Managing Mold and Moisture Problems in Buildings


Managing Mold and Moisture Problems in Buildings

Managing Mold and Moisture Problems in Buildings 1024 683 Risk Management

Mold is everywhere. It can grow on wood, paper, carpet, ceiling tile, drywall, and insulation. Problems with mold occur when building materials, furniture, and other items get wet and are not dried or removed within 24 to 48 hours, and there is sufficient humidity in the air to encourage mold growth.

There are many sources of water intrusion and moisture within a building. Some are immediately apparent, like a blocked and overflowing drain or roof leak. Some sources, however, may be hidden or leaks may be too small to observe until damage has occurred. Controlling water intrusion and its source is the key to mold control. Focus should be placed on remediating wet materials and controlling humidity to inhibit mold growth.

Mold Remediation Guidance:

  • Focus on fixing the problem, NOT testing for mold. If mold growth is visible, sampling is usually not necessary.

  • Stop the source of the leak or flooding immediately and determine the extent of the water damage.

  • Isolate the area until an assessment is conducted and consider temporary relocation of personnel during remediation.

  • For extensive removal jobs greater than 30 square feet, it is advisable that an experienced, professional contractor be used. A restoration or remediation contractor should be on site within hours of a flood episode. The restoration company must also have the proper equipment to perform the task quickly and efficiently, including water extraction and dehumidification devices.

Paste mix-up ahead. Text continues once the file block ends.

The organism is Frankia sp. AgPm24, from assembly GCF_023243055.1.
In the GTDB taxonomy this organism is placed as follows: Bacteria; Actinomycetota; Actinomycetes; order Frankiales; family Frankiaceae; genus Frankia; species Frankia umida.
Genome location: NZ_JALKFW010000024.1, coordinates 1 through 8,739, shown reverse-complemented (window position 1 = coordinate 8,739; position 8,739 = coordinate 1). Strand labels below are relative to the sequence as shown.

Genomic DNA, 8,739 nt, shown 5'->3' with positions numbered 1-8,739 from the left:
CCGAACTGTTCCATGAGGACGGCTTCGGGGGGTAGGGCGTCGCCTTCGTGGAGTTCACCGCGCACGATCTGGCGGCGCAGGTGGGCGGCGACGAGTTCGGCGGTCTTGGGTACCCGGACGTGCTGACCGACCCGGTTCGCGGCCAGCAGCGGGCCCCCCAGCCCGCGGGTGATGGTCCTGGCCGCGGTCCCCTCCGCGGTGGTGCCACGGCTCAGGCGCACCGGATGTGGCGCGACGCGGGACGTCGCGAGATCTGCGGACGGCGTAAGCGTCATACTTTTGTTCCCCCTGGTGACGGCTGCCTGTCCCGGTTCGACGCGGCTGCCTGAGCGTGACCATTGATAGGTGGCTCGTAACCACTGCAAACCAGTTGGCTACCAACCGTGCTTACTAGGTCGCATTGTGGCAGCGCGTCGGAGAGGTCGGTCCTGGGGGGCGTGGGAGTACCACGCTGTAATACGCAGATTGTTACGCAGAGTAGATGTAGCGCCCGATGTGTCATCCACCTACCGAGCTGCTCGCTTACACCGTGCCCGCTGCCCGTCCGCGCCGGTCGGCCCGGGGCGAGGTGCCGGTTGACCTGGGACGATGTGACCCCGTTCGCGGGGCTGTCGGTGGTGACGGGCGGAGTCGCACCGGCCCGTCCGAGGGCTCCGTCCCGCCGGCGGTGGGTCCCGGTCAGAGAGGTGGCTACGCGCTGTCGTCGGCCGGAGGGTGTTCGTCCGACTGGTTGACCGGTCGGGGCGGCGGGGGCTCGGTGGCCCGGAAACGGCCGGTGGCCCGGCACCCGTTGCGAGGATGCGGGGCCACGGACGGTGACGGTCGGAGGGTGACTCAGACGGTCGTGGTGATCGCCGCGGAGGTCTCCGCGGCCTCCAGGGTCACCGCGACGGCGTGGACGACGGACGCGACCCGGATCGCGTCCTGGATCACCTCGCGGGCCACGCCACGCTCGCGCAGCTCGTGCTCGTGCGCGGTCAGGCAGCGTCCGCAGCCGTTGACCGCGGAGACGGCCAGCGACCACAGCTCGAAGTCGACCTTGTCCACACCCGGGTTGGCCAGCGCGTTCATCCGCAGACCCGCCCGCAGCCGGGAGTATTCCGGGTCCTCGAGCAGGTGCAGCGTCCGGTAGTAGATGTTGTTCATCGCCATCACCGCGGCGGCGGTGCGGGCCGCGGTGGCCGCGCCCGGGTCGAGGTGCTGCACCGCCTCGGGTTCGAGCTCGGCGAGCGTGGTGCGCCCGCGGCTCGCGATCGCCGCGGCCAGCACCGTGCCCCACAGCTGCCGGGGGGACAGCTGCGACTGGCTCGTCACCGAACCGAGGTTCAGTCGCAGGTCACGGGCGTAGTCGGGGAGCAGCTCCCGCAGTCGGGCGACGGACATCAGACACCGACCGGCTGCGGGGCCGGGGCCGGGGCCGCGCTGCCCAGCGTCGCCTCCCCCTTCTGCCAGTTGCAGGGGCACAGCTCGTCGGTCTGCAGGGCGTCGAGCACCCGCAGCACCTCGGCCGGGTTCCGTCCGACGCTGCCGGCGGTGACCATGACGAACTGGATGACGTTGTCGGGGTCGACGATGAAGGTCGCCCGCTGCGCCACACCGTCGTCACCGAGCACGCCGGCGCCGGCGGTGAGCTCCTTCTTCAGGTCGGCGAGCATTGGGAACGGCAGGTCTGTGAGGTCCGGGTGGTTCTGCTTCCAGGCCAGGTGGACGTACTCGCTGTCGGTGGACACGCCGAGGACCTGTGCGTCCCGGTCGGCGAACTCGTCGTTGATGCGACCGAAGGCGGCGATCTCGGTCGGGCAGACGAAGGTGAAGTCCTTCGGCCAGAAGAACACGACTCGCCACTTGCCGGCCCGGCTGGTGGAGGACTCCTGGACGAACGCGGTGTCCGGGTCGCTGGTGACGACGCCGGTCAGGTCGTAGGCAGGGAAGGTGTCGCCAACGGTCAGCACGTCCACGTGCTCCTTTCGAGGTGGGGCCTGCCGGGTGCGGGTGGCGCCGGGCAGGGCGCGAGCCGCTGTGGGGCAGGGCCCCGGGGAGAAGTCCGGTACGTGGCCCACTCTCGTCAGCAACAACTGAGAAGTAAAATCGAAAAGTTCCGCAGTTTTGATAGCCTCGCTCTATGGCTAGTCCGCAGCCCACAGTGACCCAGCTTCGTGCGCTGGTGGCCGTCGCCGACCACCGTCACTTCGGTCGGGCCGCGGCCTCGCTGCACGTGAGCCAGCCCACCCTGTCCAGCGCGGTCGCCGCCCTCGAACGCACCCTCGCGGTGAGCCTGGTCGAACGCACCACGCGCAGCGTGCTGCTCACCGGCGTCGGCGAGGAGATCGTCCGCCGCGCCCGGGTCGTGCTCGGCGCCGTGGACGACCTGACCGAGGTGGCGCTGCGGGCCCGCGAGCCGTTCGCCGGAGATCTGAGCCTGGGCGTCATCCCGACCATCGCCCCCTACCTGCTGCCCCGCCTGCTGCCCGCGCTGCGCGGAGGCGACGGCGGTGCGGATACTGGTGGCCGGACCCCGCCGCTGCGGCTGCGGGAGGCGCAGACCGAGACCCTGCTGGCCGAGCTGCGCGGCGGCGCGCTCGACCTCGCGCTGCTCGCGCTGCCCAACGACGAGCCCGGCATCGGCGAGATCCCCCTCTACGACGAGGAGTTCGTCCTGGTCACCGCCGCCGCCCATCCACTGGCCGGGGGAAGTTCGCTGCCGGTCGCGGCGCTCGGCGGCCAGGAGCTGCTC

• Remove excess water with mops and/or a wet vacuum.

  • Clean, dry, or replace wet building materials and furnishings within 24 to 48 hours of the water intrusion occurrence to prevent mold growth.

  • Move furniture away from walls to increase circulation. Whenever possible, move wet items outside to expedite drying.

  • Run portable fans to increase air circulation. Do not use fans if mold growth may have already started to grow or if it has been more than 48 hours since flooding.

  • This is to prevent spreading of mold into the ventilation system and other areas.

  • Do not run the ventilation system if you know or suspect it is contaminated with mold.

  • Use negative air containment and HEPA-rated filters and vacuums where remediation is taking place to protect other parts of the building.

  • Run dehumidifiers and ventilation systems within containment to lower the humidity and expedite drying.

  • If water has soaked inside the walls, it may be necessary to open wall cavities, remove baseboards, and drill holes in drywalls to facilitate drying inside wall cavity. Pay special attention to built-in cabinets and shelving.

  • Prior to opening wall cavities or conducting any construction activity, determine if asbestos or lead may be present by conducting sampling for asbestos containing materials and lead-based paint.

  • Porous materials (carpet, ceiling tile, drywall, softened wood) that were wet and did not dry within 48 hours usually require removal and replacement.

  • Bag and discard moldy items or materials to prevent spreading of mold.

  • Take special precaution when waste water is involved. In sewage contamination, pathogenic bacteria and viruses must be dealt with by temporary relocation of occupants until cleanup and disinfection has been completed.

  • Maintain communication with employees to ensure their questions are answered and concerns are addressed.

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